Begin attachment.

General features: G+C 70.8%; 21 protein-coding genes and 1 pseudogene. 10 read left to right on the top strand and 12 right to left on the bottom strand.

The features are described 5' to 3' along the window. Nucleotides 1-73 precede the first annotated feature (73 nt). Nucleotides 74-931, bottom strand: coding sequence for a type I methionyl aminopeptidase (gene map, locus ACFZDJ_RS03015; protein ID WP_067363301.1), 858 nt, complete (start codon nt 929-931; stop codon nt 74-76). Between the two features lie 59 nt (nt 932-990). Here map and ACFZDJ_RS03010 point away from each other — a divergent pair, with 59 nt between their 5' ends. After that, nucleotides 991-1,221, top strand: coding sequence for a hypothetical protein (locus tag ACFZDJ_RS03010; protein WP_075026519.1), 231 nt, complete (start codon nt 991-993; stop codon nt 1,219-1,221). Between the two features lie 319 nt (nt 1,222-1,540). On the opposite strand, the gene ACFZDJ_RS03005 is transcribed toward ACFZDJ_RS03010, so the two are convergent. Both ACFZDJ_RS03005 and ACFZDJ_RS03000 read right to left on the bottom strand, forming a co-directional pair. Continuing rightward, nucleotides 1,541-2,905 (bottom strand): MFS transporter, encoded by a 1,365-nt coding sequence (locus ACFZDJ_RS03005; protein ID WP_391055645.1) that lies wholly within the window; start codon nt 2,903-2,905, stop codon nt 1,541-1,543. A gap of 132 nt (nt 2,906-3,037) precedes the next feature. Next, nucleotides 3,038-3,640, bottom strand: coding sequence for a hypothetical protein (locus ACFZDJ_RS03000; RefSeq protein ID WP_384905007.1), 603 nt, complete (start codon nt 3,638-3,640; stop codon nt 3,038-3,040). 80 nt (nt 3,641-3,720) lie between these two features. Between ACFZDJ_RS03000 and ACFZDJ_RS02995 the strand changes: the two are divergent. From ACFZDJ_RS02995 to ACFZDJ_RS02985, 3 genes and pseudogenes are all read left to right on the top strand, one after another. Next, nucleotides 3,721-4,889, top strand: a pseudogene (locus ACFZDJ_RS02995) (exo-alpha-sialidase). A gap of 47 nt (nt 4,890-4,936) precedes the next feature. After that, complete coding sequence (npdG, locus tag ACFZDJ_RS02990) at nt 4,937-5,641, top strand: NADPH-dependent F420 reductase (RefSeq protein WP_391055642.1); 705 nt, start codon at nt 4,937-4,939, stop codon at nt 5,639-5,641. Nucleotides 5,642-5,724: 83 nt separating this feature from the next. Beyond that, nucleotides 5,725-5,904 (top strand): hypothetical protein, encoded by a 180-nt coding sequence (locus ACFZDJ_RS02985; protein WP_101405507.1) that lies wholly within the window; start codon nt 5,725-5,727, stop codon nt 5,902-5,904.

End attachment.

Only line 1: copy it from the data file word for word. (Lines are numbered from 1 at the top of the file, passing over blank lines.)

General features: G+C 70.8%; 21 protein-coding genes and 1 pseudogene. 10 read left to right on the top strand and 12 right to left on the bottom strand.